Clete walked to his fire ring and squatted beside it, ignoring the truck and the hammering of the diesel engine. He lifted his coffeepot off a warm stone and poured his coffee into a tin cup, then added condensed milk to it from a can he had punctured with his Swiss army knife. Then he got to his feet again, wiping his hands on his clothes, his eyes shifting back onto the front windows of the truck. He stared for a long time at the truck, drinking his coffee, not moving, his expression benign, his green eyes clear and unblinking.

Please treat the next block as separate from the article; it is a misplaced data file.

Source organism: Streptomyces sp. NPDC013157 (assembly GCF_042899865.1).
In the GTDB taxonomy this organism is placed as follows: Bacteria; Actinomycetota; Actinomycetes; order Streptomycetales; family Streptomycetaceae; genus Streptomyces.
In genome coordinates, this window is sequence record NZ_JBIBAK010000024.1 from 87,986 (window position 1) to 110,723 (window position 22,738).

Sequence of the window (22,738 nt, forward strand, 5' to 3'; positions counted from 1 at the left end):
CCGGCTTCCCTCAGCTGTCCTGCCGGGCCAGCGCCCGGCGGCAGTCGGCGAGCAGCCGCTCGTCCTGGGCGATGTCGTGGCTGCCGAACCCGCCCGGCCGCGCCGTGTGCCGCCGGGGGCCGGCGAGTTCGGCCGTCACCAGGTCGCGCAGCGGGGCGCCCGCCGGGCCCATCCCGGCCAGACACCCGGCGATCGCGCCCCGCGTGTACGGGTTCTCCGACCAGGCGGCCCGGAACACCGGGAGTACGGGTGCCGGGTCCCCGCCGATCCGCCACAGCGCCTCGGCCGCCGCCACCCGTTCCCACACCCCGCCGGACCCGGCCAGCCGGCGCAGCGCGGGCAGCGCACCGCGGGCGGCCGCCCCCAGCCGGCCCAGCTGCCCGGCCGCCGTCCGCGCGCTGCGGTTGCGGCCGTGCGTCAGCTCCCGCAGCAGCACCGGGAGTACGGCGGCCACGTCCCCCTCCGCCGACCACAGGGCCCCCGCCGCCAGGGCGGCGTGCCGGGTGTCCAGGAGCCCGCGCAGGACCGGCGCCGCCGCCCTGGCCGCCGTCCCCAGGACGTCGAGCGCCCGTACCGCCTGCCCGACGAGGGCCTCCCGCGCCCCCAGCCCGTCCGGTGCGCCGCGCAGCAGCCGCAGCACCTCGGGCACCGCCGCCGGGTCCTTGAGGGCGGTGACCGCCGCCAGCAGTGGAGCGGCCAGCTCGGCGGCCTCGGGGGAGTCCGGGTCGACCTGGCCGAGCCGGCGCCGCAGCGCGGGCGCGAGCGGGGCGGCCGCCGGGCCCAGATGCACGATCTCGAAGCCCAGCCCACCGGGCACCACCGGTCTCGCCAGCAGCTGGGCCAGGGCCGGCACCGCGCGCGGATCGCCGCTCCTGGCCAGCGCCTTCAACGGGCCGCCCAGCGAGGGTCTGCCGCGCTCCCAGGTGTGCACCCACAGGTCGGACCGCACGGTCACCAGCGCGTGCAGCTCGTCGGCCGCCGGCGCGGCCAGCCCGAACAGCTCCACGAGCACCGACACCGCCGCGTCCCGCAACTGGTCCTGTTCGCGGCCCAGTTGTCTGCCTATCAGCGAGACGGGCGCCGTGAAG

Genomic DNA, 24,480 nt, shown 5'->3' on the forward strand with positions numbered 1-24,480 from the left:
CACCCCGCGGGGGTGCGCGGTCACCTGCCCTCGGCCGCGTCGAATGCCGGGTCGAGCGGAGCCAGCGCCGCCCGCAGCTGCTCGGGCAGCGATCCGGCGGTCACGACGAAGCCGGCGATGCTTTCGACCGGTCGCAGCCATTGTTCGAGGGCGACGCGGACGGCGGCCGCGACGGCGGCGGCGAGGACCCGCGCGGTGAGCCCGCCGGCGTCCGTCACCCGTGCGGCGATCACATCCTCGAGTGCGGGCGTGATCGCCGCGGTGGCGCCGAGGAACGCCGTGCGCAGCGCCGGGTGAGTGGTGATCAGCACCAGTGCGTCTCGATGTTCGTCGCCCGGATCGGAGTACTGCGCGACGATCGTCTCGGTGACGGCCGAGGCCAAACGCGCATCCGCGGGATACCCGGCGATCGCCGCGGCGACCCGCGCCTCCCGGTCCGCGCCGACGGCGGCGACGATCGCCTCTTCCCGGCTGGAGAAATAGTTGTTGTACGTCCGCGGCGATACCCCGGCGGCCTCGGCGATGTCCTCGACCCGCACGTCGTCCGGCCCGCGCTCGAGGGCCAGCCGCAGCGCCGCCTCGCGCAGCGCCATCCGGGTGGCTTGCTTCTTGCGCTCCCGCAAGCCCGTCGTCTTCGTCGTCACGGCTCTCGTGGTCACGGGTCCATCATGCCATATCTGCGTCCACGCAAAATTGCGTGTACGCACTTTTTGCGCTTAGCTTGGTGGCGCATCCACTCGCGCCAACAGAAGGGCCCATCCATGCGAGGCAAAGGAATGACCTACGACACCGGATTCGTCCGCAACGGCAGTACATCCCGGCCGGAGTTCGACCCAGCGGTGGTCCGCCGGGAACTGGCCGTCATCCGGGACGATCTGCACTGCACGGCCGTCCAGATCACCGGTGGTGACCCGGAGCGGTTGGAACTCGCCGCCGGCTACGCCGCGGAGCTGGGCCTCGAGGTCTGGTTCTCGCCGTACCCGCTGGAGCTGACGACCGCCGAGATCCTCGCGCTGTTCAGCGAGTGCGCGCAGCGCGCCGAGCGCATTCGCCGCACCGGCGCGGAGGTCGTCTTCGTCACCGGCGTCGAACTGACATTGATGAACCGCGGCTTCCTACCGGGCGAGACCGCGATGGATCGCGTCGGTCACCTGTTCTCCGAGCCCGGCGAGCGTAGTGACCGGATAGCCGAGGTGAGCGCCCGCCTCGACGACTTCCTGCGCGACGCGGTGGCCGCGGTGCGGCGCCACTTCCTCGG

He wore a charcoal corduroy shirt and faded jeans that were buttoned under his navel. On first glance his massive arms and shoulders and the breadth of his chest gave him a simian appearance, but his top-heavy proportions were redeemed by his height and his erect posture. A pink scar that had the texture and color of a bicycle patch ran through one eyebrow. The scar and his over-the-hill good looks and his little-boy haircut and the physical power that seemed to emanate from his body created a study in contrasts that attracted women to him and gave his adversaries serious pause.

Both front doors of the truck opened, and two men stepped out on the rocks. They were smiling, glancing up at the hilltops, as though they were sharing in Clete's appreciation of the morning. "Get a little lost?" the driver said.

"Somebody locked the snow gate on the state road, so I turned in here for the night," Clete said.